Panel: History and Future of Graduate Assistant Unionization
With Joe Biden’s election to the US presidency, graduate assistants are reigniting once-stalled unionization campaigns at private universities in anticipation of forthcoming compositional changes to the National Labor Relations Board. Simultaneously, renewed efforts toward graduate assistant unionism are emerging amidst a resurgence of union activity in other sectors of the economy and an American public that increasingly views labor unions favorably. This panel capitalizes on this moment of transition by bringing together organizers from four national union affiliates to reflect on the challenges and successes of the last wave of graduate assistant union growth following the Board’s 2016 Columbia University decision. Panelists will also discuss the future of graduate assistant organizing in the years to come and what the shift in the Board will mean for organizing strategy.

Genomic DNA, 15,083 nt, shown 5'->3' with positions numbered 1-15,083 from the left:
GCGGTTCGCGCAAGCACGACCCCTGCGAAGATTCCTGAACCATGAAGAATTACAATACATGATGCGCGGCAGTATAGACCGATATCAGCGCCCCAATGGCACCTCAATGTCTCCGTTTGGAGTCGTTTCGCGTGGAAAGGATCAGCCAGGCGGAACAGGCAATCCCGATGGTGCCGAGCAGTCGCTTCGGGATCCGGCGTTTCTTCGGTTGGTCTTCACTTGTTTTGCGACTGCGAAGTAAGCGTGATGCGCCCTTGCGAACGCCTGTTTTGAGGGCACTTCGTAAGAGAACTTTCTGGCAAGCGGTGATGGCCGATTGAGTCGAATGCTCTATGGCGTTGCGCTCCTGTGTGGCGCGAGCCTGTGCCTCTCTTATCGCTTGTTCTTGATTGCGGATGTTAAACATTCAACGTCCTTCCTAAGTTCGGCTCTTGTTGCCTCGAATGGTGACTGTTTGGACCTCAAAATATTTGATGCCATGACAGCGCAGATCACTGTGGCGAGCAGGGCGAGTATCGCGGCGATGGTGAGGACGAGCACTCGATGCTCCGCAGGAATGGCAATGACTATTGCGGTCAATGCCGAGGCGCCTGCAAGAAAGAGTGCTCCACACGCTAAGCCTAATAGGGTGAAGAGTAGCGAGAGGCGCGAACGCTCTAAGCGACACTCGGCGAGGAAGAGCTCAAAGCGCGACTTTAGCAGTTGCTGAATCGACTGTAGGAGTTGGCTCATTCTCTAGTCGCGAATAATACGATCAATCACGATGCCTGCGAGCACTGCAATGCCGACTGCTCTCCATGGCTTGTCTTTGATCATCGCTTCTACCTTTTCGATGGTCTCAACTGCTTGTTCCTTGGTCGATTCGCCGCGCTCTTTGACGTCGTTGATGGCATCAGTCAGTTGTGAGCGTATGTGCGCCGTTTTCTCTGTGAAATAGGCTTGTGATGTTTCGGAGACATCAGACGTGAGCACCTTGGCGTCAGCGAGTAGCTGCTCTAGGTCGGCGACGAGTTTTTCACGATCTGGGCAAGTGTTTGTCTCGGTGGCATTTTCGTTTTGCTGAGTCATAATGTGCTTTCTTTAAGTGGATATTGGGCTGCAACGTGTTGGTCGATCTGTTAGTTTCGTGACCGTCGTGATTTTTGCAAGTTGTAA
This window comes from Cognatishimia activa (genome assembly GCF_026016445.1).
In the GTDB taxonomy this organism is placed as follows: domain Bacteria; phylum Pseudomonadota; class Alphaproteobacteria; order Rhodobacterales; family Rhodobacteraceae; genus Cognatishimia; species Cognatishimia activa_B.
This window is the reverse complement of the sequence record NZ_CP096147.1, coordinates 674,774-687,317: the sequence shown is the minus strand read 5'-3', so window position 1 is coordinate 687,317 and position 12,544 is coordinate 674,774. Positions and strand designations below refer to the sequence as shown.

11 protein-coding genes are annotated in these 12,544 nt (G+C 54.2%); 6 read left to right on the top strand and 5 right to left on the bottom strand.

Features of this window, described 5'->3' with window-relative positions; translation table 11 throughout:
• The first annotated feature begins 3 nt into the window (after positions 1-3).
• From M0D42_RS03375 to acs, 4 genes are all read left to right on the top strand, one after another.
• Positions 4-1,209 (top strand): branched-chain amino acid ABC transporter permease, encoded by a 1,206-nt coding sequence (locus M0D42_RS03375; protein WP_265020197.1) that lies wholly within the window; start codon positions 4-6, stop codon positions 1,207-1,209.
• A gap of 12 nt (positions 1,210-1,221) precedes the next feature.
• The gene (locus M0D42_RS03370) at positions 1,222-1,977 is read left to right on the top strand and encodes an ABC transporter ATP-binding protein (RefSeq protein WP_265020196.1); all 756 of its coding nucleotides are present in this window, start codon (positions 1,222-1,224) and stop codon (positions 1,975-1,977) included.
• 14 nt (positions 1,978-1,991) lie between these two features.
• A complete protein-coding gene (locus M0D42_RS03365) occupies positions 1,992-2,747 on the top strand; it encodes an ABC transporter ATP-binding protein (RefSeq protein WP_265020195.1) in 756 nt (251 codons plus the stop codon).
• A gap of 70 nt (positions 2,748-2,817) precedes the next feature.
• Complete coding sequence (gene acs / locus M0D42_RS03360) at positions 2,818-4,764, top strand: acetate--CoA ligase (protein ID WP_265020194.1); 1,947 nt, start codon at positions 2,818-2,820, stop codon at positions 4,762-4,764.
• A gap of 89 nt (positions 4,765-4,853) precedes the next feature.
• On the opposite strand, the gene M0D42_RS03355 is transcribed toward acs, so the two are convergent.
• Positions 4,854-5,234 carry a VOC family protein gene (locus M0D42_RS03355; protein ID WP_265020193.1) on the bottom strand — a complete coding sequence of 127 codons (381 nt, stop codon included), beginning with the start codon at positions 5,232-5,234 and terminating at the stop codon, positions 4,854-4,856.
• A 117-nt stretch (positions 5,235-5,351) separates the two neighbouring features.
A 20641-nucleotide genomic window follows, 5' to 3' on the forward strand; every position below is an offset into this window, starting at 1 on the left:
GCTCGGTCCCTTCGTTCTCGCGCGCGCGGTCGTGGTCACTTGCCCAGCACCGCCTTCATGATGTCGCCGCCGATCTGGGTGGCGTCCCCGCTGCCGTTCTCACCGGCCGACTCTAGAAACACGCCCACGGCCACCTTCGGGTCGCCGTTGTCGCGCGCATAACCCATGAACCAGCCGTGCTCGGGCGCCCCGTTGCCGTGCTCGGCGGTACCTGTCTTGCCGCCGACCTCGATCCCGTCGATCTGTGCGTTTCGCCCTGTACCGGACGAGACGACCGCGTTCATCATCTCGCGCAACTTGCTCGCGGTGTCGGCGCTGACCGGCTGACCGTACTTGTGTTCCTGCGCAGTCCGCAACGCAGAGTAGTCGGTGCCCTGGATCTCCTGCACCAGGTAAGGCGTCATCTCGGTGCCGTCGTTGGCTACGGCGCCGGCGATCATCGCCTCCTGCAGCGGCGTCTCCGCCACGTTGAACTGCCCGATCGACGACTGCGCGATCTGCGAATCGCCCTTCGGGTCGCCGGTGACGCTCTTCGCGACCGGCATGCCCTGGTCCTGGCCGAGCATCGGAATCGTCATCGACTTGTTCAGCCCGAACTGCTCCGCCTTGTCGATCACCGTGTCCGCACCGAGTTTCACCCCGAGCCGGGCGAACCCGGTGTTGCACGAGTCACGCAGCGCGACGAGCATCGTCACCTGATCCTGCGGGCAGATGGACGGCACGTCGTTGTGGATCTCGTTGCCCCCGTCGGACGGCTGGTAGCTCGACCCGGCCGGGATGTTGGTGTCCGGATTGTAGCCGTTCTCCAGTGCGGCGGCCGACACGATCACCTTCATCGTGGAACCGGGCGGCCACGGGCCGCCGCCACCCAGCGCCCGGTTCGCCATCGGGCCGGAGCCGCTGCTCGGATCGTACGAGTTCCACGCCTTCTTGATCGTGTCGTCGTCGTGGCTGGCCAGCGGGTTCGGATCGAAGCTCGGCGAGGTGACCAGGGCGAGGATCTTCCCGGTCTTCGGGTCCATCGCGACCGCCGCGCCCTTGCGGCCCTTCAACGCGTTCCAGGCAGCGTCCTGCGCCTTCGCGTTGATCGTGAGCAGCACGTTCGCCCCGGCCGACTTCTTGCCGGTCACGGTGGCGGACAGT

Ken Lang is Director of Organizing for the UAW, where he works to help manufacturing and other workers build strong unions that can advance the larger struggle for a more just, equitable and inclusive economy and society. He has spent more than 20 years as an organizer and representative as part of the UAW. Lang had his first direct experience with union representation while attending college, where he worked at a major hotel in Oakland, CA, and benefited as a member of the Hotel Employees and Restaurant Employees union. But his passion for organizing solidified while working as a teaching assistant in graduate school, where he helped organize a union of more than 4,000 fellow academic student employees at the University of Washington in Seattle. Lang became the first president of UAW Local 4121 there in 2004 and soon after, in 2005, was appointed as a UAW International Representative. During his years with the UAW, he has helped numerous groups of worker organize and win UAW representation, led contract negotiations and strikes, handled grievances and arbitrations, and helped lead several legislative and labor board campaigns expanding the right to collective bargaining. In graduate school, Ken studied recent United States History with a focus on the origins of the civil rights movement in the 1930s and 1940s. He also sits on the advisory board for the City University of New York School of Labor and Urban Studies.